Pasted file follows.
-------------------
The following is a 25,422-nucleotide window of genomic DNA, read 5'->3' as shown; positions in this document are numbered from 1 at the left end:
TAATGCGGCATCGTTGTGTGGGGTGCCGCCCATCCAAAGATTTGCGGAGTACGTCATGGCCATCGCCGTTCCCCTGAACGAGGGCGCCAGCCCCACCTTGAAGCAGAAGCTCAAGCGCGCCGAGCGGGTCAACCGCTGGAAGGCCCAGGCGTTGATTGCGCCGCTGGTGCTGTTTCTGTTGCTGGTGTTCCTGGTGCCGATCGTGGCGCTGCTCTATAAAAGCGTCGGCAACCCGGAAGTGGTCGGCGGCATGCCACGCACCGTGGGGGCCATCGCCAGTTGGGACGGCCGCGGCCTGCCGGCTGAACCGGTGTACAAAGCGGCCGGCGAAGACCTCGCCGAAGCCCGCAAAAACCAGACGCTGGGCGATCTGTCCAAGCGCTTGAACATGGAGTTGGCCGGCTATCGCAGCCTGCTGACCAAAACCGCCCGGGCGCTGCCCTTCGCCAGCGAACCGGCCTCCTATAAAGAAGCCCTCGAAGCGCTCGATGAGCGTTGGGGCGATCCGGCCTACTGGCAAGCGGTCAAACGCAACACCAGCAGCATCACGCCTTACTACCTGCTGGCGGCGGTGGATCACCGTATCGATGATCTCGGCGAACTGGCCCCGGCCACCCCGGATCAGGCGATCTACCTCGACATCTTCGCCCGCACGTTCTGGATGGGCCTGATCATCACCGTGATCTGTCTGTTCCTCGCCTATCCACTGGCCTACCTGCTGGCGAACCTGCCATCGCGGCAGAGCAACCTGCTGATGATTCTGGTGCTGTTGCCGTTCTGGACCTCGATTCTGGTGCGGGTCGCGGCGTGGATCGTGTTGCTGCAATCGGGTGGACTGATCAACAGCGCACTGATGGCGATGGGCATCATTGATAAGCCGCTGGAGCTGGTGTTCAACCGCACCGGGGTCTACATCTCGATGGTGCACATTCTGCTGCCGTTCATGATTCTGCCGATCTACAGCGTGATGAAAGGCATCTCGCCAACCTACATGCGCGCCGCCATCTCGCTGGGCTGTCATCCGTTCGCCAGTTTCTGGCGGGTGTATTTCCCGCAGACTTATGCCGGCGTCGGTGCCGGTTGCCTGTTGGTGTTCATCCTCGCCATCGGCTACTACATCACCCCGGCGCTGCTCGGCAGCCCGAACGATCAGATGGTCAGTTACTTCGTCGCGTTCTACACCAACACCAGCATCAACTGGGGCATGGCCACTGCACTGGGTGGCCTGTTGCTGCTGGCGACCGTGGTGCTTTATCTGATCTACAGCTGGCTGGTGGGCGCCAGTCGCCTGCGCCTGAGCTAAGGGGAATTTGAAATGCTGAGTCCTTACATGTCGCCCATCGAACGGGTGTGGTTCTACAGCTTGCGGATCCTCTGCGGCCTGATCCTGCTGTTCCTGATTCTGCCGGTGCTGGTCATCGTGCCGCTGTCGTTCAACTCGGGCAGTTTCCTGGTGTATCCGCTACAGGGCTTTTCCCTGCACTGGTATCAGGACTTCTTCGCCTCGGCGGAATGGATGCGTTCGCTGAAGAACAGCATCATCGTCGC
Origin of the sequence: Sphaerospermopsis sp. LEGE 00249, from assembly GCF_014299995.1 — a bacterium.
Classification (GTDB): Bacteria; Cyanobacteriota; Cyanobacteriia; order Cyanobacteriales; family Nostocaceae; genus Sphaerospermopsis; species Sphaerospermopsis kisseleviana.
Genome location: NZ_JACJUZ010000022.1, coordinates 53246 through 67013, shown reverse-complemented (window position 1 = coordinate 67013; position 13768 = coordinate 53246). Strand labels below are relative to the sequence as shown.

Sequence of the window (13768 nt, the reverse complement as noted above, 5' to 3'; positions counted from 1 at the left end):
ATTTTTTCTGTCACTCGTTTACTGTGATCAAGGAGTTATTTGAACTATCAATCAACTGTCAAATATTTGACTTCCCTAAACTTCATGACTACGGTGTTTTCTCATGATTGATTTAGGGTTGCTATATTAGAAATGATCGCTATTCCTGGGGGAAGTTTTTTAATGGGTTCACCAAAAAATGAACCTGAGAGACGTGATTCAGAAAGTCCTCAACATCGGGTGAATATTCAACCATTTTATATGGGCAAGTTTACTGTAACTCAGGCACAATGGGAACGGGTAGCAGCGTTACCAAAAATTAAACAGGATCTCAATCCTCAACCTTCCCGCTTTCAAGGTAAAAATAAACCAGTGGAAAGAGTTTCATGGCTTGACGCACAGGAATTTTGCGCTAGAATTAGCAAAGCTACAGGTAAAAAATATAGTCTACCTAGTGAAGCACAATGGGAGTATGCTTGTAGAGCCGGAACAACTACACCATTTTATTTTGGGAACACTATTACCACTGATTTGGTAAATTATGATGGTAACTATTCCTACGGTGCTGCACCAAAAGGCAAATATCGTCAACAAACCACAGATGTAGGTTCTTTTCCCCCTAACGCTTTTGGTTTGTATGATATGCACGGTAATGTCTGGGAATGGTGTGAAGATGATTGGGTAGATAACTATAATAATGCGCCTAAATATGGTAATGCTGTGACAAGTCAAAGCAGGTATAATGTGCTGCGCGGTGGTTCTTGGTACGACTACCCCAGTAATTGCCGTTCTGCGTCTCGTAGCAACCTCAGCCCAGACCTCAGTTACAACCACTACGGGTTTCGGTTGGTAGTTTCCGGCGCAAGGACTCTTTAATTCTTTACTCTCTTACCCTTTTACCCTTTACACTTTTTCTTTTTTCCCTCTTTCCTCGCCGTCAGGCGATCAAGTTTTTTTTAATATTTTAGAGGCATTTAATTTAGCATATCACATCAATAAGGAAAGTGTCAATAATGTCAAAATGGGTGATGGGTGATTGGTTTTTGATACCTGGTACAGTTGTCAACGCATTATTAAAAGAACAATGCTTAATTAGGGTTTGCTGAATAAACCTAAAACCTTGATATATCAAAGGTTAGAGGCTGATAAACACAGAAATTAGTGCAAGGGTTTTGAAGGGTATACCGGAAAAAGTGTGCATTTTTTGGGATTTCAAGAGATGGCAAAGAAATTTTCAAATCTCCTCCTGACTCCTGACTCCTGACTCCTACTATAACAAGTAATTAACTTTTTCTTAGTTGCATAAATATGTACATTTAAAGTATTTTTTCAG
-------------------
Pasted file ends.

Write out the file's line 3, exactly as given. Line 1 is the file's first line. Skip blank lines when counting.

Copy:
Origin of the sequence: Sphaerospermopsis sp. LEGE 00249, from assembly GCF_014299995.1 — a bacterium.